What’s it all about?

15 to Finish is a campaign to encourage Kentucky college students to graduate on time by completing at least 15 credits a semester, or 30 a year.

Why is it important?

  • Saves money, since taking 15 credits is the same cost as taking 12 credits at most of Kentucky’s state universities. That’s 3 credits for FREE!
  • Avoids the cost of extra semesters
  • Maximizes KEES money: KEES money only lasts eight semesters, or within five years of high school graduation.
  • Helps get them out into the workforce sooner.
  • Increases the likelihood for good grades and college completion.

How can I help?

Emphasize college requires more responsibility than high school.

College isn’t just four more years of high school. Instead, the student is suddenly in charge of making key decisions about coursework and commitment to study. Encourage selection of a major as soon as possible and to work with an advisor when registering for classes. Research shows that those students with undecided majors take less than 15 credits a semester, and often do not graduate on time.

Also prepare your student for managing their time efficiently. Research shows that poor time management directly impacts student success. Discuss ways to manage academic and personal time, as well as ways of documenting deadlines and setting reminders so that an assignment isn’t forgotten, or a special lab class overlooked.

Explore ways for your student to earn college credit in high school.

If your student is still in high school, investigate opportunities with the guidance counselor to earn college credit in high school, whether it’s AP, early/middle college, dual credit or dual enrollment. There are lots of opportunities to earn general education credit before enrollment in college!

Push for quick completion of those gen ed courses.

Even though your student may be excited about taking courses related to a degree major, encourage knocking out as many gen ed courses as possible during the first two years of college. Students who take 15 credits per semester and complete courses like English and math early are more likely to graduate on time.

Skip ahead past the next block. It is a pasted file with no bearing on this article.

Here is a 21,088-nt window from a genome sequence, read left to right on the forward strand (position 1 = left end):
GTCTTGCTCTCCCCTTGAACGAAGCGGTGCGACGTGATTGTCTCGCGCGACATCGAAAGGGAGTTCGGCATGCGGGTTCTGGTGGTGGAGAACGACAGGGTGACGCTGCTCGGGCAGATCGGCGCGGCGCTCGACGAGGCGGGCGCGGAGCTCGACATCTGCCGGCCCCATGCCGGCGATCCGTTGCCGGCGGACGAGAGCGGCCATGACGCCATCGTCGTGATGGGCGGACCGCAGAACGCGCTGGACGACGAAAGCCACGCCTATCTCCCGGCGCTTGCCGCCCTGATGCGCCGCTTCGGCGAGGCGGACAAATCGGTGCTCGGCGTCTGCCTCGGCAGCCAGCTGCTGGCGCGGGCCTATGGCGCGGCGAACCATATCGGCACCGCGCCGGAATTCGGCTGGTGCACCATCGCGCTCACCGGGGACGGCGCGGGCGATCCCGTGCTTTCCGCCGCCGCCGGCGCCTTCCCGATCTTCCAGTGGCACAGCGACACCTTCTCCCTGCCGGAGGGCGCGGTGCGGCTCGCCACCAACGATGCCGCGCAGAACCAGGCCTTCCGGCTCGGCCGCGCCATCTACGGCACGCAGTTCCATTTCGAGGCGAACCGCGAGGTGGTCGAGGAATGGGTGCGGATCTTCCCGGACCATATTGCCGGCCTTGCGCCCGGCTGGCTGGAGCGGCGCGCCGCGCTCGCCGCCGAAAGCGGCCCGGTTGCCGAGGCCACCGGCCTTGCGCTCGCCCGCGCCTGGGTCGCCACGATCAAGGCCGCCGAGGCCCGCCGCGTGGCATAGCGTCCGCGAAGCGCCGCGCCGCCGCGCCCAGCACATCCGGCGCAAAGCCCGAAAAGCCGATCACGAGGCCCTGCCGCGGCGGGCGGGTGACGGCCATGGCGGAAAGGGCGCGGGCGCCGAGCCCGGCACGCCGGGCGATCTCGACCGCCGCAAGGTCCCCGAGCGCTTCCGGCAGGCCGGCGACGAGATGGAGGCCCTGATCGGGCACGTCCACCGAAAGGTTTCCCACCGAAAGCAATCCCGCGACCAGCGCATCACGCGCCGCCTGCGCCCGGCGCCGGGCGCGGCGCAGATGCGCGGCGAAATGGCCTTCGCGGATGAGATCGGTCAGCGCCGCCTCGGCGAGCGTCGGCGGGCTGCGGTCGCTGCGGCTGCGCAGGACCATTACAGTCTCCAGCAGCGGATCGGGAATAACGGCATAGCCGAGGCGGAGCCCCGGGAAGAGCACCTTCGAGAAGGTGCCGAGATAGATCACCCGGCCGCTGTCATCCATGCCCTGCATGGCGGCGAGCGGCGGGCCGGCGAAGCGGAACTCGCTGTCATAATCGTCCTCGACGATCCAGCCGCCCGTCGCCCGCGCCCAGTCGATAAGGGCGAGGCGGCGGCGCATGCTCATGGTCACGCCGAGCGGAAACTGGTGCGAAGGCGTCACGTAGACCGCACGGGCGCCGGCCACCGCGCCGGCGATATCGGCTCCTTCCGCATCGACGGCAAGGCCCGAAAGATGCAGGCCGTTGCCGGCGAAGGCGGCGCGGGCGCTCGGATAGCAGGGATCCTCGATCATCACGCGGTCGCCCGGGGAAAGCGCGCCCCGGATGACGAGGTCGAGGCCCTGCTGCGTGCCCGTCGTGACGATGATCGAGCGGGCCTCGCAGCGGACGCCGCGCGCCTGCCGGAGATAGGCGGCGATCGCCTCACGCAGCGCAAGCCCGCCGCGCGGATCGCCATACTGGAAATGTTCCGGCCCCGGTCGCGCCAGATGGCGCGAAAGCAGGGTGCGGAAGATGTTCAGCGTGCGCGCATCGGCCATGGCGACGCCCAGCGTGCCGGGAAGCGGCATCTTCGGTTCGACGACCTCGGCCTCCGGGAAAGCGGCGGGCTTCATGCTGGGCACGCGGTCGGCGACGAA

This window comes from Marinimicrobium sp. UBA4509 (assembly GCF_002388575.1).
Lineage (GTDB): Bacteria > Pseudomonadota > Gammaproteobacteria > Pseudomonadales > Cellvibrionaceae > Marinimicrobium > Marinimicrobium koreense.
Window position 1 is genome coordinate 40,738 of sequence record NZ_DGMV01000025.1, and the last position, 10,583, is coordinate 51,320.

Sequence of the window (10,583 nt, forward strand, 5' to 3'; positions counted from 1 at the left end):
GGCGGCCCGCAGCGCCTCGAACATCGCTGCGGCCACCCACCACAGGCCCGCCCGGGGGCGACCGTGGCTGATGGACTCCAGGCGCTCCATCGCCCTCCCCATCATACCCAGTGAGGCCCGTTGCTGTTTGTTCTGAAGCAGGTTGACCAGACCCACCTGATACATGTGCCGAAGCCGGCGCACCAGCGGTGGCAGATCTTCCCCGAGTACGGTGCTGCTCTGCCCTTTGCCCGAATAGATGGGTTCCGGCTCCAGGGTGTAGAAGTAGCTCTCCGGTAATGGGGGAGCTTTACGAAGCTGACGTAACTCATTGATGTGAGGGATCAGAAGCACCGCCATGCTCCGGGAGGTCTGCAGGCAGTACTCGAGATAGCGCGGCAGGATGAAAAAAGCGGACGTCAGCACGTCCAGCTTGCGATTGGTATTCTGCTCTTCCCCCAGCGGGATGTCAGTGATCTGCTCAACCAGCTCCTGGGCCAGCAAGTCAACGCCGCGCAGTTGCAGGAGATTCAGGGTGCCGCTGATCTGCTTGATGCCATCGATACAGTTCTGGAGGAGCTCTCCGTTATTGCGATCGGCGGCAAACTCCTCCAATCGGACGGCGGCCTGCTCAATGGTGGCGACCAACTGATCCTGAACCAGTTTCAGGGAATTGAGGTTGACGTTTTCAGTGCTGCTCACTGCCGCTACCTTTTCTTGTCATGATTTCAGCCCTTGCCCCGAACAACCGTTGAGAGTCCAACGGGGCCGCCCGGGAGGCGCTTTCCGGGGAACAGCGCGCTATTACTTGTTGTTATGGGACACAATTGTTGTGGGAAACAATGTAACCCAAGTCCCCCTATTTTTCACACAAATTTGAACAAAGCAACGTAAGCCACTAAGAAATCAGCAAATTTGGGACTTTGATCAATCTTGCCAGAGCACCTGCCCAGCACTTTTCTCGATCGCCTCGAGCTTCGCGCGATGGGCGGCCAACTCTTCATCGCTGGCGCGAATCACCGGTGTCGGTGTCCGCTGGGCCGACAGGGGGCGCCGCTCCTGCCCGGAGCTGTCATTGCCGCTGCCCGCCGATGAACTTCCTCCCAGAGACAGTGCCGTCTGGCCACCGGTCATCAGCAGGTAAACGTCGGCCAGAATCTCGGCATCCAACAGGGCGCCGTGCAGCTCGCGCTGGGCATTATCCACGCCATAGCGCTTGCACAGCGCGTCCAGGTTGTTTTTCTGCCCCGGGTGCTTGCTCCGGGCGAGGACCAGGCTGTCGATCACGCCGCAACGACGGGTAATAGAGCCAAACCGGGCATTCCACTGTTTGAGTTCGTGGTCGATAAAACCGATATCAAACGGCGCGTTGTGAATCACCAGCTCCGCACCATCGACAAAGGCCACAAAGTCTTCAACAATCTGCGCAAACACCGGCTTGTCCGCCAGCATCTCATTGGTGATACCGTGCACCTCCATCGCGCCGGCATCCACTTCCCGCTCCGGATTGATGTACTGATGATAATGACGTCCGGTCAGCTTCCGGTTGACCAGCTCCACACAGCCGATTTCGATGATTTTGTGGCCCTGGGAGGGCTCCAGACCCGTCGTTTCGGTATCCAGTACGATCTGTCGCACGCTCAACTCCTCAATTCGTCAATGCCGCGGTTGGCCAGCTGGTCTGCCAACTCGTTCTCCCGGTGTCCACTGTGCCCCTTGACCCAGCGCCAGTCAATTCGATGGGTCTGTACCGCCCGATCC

Monitor your student’s progress.

Many institutions require permission of the student before allowing a parent to access academic information. Discuss with your student the possibility, so you can monitor academic progress and be a part of the solution when a problem arises that might prevent graduating on time.

Be a good listener.

Low course loads or poor academic performance could be caused by emotional problems, rather than course difficulty. Be patient and supportive during times of insecurity, homesickness, anger or disappointment. Also, don’t forget that every campus has a student support office that will be happy to help!

Suggest alternative terms.

If your student is having trouble keeping up or doesn’t pass a class, suggest summer courses or online alternatives that are self-paced. There are lots of ways to earn college credit outside the traditional term or classroom setting!

Know the resources available.

Retain new-student materials or bookmark webpages about tutoring services, advising offices or study skills services that might help your student when a problem arises.

Don’t forbid working, but do suggest fewer hours.

If it’s possible, discuss the possibility of cutting back on working fewer hours to allow for larger course loads and on-time graduation. Also, discuss the option of an on-campus job while taking 15 credits. The schedule may be more flexible and the commute time will be shorter than if working off campus.

Most bachelor’s degrees are 120 credits:

And most associate degrees are 60:

A student has to take at least 30 credits a year to graduate on time!




Sponsored by the Kentucky Council on Postsecondary Education

15 to Finish Kentucky is based off 15 to Finish, a campaign of the University of Hawai’i's Graduation Initiative.